Pony allows you to omit certain small details from your code and will put them back in for you. This is done to help make your code less cluttered and more readable. Using sugar is entirely optional, you can always write out the full version if you prefer.


Many Pony classes have a function called apply which performs whatever action is most common for that type. Pony allows you to omit the word apply and just attempt to do a call directly on the object. So:

var foo = Foo.create()


var foo = Foo.create()

Any required arguments can be added just like normal method calls.

var foo = Foo.create()
foo(x, 37 where crash = false)


var foo = Foo.create()
foo.apply(x, 37 where crash = false)

Do I still need to provide the arguments to apply? Yes, only the apply will be added for you, the correct number and type of arguments must be supplied. Default and named arguments can be used as normal.

How do I call a function foo if apply is added? The apply sugar is only added when calling an object, not when calling a method. The compiler can tell the difference and only adds the apply when appropriate.


To create an object you need to specify the type and call a constructor. Pony allows you to miss out the constructor and will insert a call to create() for you. So:

var foo = Foo


var foo = Foo.create()

Normally types are not valid things to appear in expressions, so omitting the constructor call is not ambiguous. Remember that you can easily spot that a name is a type because it will start with a capital letter.

If arguments are needed for create these can be provided as if calling the type. Default and named arguments can be used as normal.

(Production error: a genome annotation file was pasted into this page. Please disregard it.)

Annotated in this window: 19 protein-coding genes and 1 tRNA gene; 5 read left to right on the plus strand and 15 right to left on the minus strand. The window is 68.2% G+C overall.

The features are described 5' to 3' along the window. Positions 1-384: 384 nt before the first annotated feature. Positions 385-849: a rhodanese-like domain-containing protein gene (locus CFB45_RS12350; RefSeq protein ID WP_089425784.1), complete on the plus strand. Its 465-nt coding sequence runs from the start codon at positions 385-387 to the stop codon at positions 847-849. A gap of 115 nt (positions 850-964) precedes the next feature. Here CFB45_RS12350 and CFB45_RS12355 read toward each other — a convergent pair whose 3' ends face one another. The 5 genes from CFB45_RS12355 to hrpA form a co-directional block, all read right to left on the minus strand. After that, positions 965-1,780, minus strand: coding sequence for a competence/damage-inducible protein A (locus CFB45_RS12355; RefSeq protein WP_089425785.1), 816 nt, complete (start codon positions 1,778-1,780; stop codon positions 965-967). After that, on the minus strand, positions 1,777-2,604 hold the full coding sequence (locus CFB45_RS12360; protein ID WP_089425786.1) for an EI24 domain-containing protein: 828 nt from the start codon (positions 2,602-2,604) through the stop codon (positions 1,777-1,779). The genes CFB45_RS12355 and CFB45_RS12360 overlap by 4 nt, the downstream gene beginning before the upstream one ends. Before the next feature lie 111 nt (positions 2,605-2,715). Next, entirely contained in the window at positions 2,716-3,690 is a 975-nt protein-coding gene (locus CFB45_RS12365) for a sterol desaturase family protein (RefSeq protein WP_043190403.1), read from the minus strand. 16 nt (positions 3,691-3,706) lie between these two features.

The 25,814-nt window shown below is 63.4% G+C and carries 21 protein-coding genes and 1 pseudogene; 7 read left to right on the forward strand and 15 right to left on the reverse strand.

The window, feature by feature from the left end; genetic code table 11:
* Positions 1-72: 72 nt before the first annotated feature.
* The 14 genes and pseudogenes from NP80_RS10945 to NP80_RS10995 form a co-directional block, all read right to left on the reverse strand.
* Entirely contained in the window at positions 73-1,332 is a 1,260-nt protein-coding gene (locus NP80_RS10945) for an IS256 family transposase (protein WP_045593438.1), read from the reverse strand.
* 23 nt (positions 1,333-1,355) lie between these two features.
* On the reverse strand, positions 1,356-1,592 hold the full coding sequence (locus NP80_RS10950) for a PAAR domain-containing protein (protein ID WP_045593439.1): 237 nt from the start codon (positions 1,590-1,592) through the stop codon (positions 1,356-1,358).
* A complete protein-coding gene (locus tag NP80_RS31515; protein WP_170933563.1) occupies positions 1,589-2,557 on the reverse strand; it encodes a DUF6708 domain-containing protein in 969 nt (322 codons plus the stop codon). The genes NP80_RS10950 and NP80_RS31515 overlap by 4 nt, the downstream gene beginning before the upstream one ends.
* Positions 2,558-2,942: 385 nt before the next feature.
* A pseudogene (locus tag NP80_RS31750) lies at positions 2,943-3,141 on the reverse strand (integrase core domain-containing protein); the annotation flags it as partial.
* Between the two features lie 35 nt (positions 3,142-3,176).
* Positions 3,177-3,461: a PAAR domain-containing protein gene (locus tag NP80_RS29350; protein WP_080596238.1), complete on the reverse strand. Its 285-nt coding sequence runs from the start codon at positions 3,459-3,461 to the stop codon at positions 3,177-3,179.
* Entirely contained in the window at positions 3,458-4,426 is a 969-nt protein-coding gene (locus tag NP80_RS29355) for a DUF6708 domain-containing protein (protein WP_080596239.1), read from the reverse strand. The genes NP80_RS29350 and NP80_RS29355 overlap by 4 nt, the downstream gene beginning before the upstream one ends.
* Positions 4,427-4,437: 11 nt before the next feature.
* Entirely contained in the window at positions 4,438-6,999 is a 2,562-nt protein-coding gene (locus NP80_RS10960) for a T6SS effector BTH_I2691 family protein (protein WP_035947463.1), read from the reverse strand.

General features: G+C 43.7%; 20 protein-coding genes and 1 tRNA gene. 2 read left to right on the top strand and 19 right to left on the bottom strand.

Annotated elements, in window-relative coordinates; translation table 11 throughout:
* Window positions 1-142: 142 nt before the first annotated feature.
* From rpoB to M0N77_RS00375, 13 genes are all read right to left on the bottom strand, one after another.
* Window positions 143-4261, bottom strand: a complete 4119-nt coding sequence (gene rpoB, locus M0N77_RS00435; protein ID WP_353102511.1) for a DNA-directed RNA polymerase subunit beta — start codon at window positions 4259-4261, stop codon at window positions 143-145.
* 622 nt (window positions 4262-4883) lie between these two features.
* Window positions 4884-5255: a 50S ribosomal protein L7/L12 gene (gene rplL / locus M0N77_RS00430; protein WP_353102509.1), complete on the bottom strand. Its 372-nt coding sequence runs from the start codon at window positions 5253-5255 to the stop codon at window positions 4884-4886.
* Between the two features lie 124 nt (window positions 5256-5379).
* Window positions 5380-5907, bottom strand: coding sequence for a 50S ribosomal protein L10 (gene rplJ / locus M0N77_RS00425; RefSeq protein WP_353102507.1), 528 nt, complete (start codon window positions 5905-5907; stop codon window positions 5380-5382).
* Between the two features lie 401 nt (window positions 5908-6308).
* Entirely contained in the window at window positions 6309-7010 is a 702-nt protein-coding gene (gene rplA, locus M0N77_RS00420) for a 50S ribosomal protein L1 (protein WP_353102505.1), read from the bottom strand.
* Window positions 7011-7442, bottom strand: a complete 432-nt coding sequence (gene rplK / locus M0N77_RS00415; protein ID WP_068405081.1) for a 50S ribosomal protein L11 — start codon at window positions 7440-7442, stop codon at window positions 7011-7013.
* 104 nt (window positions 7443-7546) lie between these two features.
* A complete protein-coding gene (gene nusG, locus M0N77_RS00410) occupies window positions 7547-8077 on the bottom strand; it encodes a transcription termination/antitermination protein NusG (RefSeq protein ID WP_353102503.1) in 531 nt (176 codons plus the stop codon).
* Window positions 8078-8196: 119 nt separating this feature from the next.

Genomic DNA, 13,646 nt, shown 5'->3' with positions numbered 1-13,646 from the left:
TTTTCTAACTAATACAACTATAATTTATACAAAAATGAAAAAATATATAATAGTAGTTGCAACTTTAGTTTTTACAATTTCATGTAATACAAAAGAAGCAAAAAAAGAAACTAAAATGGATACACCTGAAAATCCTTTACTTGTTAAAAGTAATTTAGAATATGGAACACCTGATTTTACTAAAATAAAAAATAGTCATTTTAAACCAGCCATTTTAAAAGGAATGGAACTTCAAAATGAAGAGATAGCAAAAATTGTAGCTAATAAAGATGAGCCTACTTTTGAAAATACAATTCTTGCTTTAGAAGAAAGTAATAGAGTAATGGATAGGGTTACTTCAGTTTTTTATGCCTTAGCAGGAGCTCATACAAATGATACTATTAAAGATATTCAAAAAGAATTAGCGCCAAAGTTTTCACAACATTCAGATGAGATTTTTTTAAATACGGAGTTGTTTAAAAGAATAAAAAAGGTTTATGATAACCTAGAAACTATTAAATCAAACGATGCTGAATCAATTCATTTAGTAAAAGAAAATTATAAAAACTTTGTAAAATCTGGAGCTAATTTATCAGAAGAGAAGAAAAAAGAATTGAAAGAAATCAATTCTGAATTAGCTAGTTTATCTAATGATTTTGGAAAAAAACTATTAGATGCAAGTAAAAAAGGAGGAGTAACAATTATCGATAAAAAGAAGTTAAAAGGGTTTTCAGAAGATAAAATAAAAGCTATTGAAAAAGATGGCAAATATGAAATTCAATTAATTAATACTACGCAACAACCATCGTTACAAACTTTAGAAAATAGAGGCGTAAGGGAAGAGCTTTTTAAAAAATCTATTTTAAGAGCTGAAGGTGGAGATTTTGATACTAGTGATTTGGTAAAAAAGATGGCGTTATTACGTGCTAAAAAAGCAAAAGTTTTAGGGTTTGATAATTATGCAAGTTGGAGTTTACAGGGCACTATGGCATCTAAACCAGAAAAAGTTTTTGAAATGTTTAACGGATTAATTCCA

var foo = Foo(x, 37 where crash = false)


var foo = Foo.create(x, 37 where crash = false)

What if I want to use a constructor that isn't named create? Then the sugar can't help you and you have to write it out yourself.

If the create I want to call takes no arguments can I still put in the parentheses? No. Calls of the form Type() use the combined create-apply sugar (see below). To get Type.create() just use Type.

Combined create-apply

If a type has a create constructor that takes no arguments then the create and apply sugar can be used together. Just call on the type and calls to create and apply will be added. The call to create will take no arguments and the call to apply will take whatever arguments are supplied.

var foo = Foo()
var bar = Bar(x, 37 where crash = false)


var foo = Foo.create().apply()
var bar = Bar.create().apply(x, 37 where crash = false)

What if the create has default arguments? Do I get the combined create-apply sugar if I want to use the defaults? The combined create-apply sugar can only be used when the create constructor has no arguments. If there are default arguments then this sugar cannot be used.


The update sugar allows any class to use an assignment to accept data. Many languages allow this for assigning into collections, for example a simple C array, a[3] = x;.

In any assignment where the left hand side is a function call, Pony will translate this to a call to update, with the value from the right hand side as an extra argument. So:

foo(37) = x


foo.update(37 where value = x)

The value from the right hand side of the assignment is always passed to a parameter named value. Any object can allow this syntax simply by providing an appropriate function update with an argument value.

Does my update function have to have a single parameter that takes an integer? No, you can define update to take whatever parameters you like, as long as there is one called value. The following are all fine:

foo1(2, 3) = x
foo2() = x
foo3(37, "Hello", 3.5 where a = 2, b = 3) = x

Does it matter where value appears in my parameter list? Whilst it doesn't strictly matter it is good practice to put value as the last parameter. That way all of the others can be specified by position.

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